of the pleasures of writing this column is hearing from readers all over East
Texas, especially when they offer suggestions or ask questions.
last year or so, we have accumulated dozens of questions, and it’s about time
that we tried to answer some of them.
Arlington reader, who grew up playing on Tree Monkey Road near his grandfather’s
farm at Ace, a community in Polk County, wanted to know the origin of Tree Monkey.
There are a couple of origins.
The earliest “tree monkeys” were
Civilian Conservation Corps workers during the Great Depression. They cut down
trees and used them to build log structures all over the pineywoods.
version says “tree monkeys’ were men who, in the days before fire lookout towers,
climbed spiked pine trees and sat in small platforms in the tree’s top to spot
forest fires. The spiked trees were replaced by metal lookout towers, which were
later replaced by airplane flights.
reader from the Tyler area said she heard there was a town named
Pee Dee in East Texas.
She’s right. The community of Pee Dee,
located on Collards Creek in Madison County, was named for the family of Mr. and
Mrs. W.M. Pee Dee, who came to East Texas from Georgia around 1830. The name has
also been given to a road, lake and cemetery.
Pee Dees came from a part of the South where the Pee Dee Indians lived. Perhaps
they were offsprings of tribal members.
Henderson, a reader wanted to know what happened to the Antlers Hotel,
a Diboll landmark for decades.
The Antlers, owned by Southern Pine Lumber Company, was burned down in the 1950s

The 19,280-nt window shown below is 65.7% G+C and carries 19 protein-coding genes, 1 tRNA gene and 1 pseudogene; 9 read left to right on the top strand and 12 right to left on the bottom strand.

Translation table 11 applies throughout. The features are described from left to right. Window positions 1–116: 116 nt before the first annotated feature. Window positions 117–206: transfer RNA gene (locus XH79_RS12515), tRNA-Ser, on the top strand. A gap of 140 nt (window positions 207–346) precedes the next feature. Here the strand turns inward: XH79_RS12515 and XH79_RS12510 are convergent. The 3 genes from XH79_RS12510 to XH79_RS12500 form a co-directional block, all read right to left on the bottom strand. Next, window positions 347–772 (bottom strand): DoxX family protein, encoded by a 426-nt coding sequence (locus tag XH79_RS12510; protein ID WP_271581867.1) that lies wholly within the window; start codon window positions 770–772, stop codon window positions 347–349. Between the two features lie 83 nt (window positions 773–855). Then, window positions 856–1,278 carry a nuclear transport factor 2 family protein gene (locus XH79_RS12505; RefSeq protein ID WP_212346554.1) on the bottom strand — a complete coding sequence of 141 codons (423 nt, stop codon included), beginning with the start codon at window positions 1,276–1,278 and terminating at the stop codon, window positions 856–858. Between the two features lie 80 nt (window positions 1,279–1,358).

because termites and decay made it impractical to rebuild the log structure. When
the building went up in flames, one newspaper report said “the whole town cried.”
is Cry Baby Creek?” asked another reader.
Jack Creek, a stream
west of Lufkin, has for years been
known as Cry Baby Creek, supposedly because a women and a baby died when their
auto veered off a wooden bridge and fell into the steep creek.
Sawyer of Lufkin, who directed us to the bridge, said visitors who come to the
site at night claim they have heard sounds resembling a baby crying. One visitor
supposedly found the imprint of a baby’s hand on her auto window after returning
from the bridge.
people have asked about Cynthia Ann Parker’s
burial place in Texas.
Tom Bell of Tyler carried us to Foster Cemetery
near Poyner, where Cynthia was buried when she died around 1860. She was later
reburied at Post Oak Cemetery in Oklahoma in 1910 and buried a third time near
the grave of her son, Indian Chief Quanah
Parker, at Fort Sill Cemetery, also in Oklahoma, in 1957.
reader from Newton wanted to know if there was really an East Texas town named
Yes, but all that’s left is the Yallo Busha Cemetery
ten miles southwest of Pittsburgh
in Camp County. The town was supposedly named for an Indian expression which meant
“beautiful stream.” The town, founded in the 1870s around a small rural school,
was also known as Yellow Bush, presumably because the folks living there couldn’t
pronounce Yallo Busha.